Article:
What does being hypnotized feel like?
Every human being has gone into hypnosis regularly since they were born. Hypnosis is that state that begins approximately thirty minutes before you fall asleep and that you can go back into for thirty minutes after you wake up. You also enter it when you’re absorbed in reading or watching a movie or TV. It’s that completely relaxed and comfortable state in which you become less connected to the outer world and begin moving towards that vagueness that precedes sleep.
Your body is as deeply relaxed as your mind. Sometimes you feel like you’re floating; sometimes you don’t feel anything at all. One client describes it as a “dream-like state of mind.” Others talk about being very calm and that, sometimes, it’s almost like an out-of-body experience – except that you always know exactly where you are and feel absolutely safe and secure. Others just feel relaxed and nothing unusual. These people are often not sure they’ve even been under hypnosis — until I remind them that their hand rose off the table simply because I suggested it did or they saw the images we developed with peculiar visual, auditory, and emotional clarity.
But, even in the deepest state of hypnosis, you can always hear everything the hypnotherapist says and talk with her or him. You can even have your eyes open. If they choose, a person can come out of the state at any time. But most people enjoy the whole hypnotherapeutic process so much that they rarely do.
My question is tied to my desire to understand how it is that my mind no longer responds to the pressure I was feeling before which I thought was an emotional response based on past situations where I felt attacked and helpless. But it seems that my mind is now able to be rational under pressure and that sort of button can no longer be pushed? Can you explain how it works? (I had one session with this client. SF)
In your life, your subconscious mind was trained so that certain things in your environment would trigger specific feelings, like how you used to respond to feeling attacked by feeling hurt and helpless. What we did in hypnosis was to change your response, first by establishing a constant and consistent sense of peace and calm. Then, instead of having your subconscious immediately jump from “I feel attacked” to “I feel hurt and helpless,” my suggestions re-directed it so that it acknowledged the attack, but you remained calm and focused. We call that “retraining the brain.” I also gave you other suggestions that supported this including ones to start, continue, and end the day being focused, and to block you from all negativity.
I’m scared of spiders. It used to be that if I saw one, I’d have a panic attack but now even a picture of a spider causes me to panic. Can hypnosis help me?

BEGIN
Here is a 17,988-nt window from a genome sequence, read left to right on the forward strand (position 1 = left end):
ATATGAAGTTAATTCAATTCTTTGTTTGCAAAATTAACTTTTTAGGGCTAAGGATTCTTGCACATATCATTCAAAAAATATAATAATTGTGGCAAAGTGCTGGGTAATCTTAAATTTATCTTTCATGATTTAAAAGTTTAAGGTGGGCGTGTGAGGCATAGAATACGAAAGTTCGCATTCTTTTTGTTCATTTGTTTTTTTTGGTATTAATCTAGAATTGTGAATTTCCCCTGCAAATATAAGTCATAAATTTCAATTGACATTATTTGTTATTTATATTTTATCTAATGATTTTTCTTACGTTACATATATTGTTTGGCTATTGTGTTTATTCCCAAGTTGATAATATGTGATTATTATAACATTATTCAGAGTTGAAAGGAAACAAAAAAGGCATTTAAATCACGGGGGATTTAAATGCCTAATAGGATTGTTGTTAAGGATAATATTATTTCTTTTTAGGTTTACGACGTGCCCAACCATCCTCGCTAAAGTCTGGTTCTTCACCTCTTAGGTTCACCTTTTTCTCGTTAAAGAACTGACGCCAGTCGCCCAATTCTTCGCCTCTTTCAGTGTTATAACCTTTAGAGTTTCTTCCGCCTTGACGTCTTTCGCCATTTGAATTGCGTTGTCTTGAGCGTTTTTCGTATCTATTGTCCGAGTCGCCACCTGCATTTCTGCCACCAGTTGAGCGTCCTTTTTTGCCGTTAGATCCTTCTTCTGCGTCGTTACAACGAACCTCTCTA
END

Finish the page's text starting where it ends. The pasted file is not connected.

What you have is a phobia, specifically arachnophobia, the fear of spiders. While fears and phobias are very similar, a fear is when you get panic attack symptoms that are triggered by something realistic while a phobia is when the panic attack is triggered by irrational and sometimes unknown factors. Usually, as in your case, the phobia will become more and more easily triggered until it becomes a significant problem in everyday life. However, for all the discomfort, a phobia is essentially a habit and very easy to handle in hypnosis. At no point do we bring up the actual feeling of the panic so that the person feels completely safe and comfortable throughout the experience.
Phobias are usually created when someone experiences feeling panicked, terrified, physical pain, or the fear of impending danger and then associates it with something around them, whether or not what they’ve associated the feeling with caused or played a part in creating the negative feeling. Very often the trigger is only marginally related to the original emotion. Since you’ve been scared of spiders since childhood, chances are that it’s based on a psychological experience. But phobias based on truly traumatic experiences, such as abuse or physical trauma are much rarer than people think. You may have been scared by something other than the spider, saw a spider, and “pinned” the blame on it. Maybe someone bullied you with a toy spider and you became scared of the toy and not the person.
However, phobias that develop in adulthood are quite often due not to something psychological, but physiological, i. e., due to hypoglycemia or a lack of sugar in one’s system. This mimics a panic attack and the person associates that shakiness and panicky feeling with something around them. People skip breakfast or eat poorly, get that panicky feeling later, and suddenly they begin to develop a phobia around whatever they were doing or where they were when the feeling hit them — driving, eating a specific food, or taking tests (when a person is already pretty nervous to begin with).
Ironically, for such a potentially life-disrupting condition, a phobia is fairly simple to manage. The technique of systematic desensitization allows for the person to feel absolutely calm and then imagine that when they wake up they’ll no longer have any irrational responses to anything. From then on when the trigger is referred to or seen they associate it with comfort and relaxation and the negative symptoms disappear. The client is able to think about the phobia trigger and the fear is gone.
It will often take one to three sessions for a phobia to resolve. A phobia that was produced by a significant trauma is very different since we need to diffuse the incident and all the additional damage it has caused. This requires more time and may require working in partnership with a psychotherapist.